February 22, 2011

Two Salads and a Mandolin

Fresh Zucchini Salad with Avocado, Toasted Almonds and Feta

Fennel, Orange and Walnut Salad with Smoked Paprika Vinaigrette

I haven’t always liked the mandolin; it scared me, for the obvious reason – it can seriously hurt you! One of my first positions out of culinary school was at an amazing restaurant in Los Angeles. I dreamed about working at this place. I started in the pantry station (salads, hot and cold appetizers, pretty much the bottom of the brigade, but boy was I happy to be there!). One of the first jobs the Chef gave me was to slice a case of Brussels Sprouts. That’s probably the equivalent of the entire display at the grocery store, and I was to use a mandolin, gulp.

But why couldn’t I have just used my knife? “No, they need to be shaved extremely thin, like only a mandolin can do.” Surely this must have been a test. She could have easily given the job to one of the more experienced Chefs, who could do the job in a fraction of the time, blindfolded. This was one of those defining kitchen moments that would determine my destiny. If I’d failed, I’d have been humiliated and sentenced to peeling potatoes and chopping mushrooms for the duration of my stay.

So there I was, the newbie, and the only female on the hot line, sweating, not from the extreme heat but because of all the eyes fixed on me, giggling to themselves. They probably had bets going to see how long it would take me to get rushed to the hospital, quit, throw something or even worse – cry! Did I mention this was a non-paying internship?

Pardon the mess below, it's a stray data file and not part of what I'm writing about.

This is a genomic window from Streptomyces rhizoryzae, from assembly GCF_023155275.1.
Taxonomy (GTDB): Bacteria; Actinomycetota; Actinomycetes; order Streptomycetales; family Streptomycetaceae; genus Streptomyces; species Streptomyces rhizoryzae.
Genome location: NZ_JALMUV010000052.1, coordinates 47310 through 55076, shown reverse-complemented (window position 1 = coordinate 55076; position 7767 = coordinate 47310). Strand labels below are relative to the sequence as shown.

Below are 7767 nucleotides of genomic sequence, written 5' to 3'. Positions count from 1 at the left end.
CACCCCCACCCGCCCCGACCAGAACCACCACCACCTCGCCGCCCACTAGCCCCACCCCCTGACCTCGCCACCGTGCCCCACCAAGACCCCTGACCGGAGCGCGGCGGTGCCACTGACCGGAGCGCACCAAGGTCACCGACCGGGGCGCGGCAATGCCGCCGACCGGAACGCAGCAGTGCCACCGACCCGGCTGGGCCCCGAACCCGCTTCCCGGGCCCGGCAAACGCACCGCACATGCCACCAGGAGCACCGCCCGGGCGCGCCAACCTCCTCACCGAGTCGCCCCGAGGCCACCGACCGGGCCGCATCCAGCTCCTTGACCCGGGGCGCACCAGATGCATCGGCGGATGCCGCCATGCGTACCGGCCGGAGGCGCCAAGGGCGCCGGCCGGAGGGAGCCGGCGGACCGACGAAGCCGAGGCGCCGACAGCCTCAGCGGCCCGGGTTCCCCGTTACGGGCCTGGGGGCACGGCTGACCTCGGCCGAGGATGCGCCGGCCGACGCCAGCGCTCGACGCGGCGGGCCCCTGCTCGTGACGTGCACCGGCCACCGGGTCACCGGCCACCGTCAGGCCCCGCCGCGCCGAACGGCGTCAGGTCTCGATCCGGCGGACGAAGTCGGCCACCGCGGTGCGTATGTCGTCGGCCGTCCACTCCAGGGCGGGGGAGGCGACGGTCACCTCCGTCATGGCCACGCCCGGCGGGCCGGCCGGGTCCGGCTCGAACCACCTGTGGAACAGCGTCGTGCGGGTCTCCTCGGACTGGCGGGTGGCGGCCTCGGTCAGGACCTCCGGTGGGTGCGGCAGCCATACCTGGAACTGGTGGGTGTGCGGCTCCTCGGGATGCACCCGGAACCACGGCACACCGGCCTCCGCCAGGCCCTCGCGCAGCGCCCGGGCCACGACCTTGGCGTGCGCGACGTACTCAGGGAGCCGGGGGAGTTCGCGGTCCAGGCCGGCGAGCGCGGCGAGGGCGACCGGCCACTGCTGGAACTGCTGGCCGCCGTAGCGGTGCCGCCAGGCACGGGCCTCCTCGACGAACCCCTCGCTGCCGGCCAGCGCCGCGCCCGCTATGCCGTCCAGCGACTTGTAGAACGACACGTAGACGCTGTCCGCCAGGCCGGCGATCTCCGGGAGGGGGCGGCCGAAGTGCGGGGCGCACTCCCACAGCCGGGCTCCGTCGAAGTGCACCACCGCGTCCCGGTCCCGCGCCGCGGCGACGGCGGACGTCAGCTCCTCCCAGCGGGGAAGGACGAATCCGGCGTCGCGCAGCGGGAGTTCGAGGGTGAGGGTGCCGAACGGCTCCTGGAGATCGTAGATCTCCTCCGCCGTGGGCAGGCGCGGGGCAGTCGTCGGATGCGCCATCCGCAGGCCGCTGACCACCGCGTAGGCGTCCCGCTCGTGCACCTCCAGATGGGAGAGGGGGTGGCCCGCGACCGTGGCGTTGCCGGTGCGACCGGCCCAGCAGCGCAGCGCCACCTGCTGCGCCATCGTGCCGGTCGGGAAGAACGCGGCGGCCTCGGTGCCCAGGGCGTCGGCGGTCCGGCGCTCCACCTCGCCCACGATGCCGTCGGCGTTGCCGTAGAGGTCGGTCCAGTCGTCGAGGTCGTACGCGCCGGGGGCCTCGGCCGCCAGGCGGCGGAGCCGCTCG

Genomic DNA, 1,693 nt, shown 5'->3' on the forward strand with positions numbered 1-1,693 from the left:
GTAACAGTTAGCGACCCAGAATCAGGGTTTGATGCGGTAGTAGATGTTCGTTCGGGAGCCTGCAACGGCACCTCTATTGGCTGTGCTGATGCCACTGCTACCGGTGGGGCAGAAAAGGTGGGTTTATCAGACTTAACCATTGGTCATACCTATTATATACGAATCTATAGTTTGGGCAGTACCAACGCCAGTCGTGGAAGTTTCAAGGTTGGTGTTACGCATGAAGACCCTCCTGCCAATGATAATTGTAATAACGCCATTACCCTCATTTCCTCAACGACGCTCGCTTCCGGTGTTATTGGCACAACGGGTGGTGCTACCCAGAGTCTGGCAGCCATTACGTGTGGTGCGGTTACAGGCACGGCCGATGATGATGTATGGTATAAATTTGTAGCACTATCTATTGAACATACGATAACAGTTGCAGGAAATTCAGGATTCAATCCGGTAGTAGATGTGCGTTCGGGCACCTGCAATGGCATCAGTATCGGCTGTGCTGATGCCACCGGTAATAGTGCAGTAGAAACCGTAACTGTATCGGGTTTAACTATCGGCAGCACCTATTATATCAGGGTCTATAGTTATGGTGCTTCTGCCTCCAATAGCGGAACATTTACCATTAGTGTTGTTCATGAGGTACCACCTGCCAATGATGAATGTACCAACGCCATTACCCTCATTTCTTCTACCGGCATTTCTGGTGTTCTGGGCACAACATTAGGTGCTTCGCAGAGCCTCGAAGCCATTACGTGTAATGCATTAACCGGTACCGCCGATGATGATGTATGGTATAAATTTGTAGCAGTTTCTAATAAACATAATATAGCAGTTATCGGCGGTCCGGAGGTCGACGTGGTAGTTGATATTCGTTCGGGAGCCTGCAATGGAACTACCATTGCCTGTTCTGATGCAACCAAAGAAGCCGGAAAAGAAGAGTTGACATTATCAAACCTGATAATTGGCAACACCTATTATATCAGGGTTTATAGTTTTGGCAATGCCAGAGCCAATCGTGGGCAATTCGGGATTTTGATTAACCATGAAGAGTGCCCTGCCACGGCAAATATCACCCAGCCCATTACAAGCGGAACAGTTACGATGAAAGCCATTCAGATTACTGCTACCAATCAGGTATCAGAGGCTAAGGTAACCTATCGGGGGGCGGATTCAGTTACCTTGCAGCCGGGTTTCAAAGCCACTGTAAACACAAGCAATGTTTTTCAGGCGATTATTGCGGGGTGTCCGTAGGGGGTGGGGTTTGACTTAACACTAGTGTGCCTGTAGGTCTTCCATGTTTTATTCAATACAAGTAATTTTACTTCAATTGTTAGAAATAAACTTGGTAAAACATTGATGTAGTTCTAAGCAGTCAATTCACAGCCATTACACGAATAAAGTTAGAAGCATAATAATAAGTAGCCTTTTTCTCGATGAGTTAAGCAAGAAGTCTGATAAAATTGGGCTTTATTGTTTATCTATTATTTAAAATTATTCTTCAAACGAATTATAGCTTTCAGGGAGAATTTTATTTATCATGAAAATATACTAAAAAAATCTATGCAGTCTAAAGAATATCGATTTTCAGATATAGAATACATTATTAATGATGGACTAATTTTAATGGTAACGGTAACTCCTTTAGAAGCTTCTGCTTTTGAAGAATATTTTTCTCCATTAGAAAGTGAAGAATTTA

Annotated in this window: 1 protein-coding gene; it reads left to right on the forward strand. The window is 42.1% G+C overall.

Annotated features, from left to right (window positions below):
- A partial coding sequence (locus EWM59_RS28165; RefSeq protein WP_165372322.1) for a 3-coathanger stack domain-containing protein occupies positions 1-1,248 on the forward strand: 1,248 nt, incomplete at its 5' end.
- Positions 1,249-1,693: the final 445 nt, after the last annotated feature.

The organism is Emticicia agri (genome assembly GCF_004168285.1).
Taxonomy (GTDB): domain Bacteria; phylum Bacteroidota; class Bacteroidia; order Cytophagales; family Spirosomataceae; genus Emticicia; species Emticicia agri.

Well, failure wasn’t an option, so I put on a triple layer of latex gloves, took a deep breath, put my head down and shoveled through the case, one by one. I survived with only minor injuries, which I kept to myself.

I’m not big on kitchen gadgets, I use very few of them. But the ones I own, I use all the time, and the mandolin is one of them. It’s a time saver that makes beautiful, uniform slices and ribbons of any size, from paper thin radishes for salads to potatoes, perfect to scallop or fry into chips. Few of us can manage this with a knife, and for the rest, there’s a mandolin. If you’re not already using a mandolin, I encourage you to pick one up. You may consider getting a pair of cut resistant gloves, because you can never be too careful. In my opinion, the Japanese Benriner is the best, it’s scary sharp, lightweight and for $20, the price is right! (click here for more info)

I received this amazingly fresh Zucchini and Fennel in my CSA share this week, and immediately knew I wanted to use them in salads, uncooked. These are bright, summery salads, and judging by the horrific weather a lot of you are having this winter, I hope it brightens your day a bit.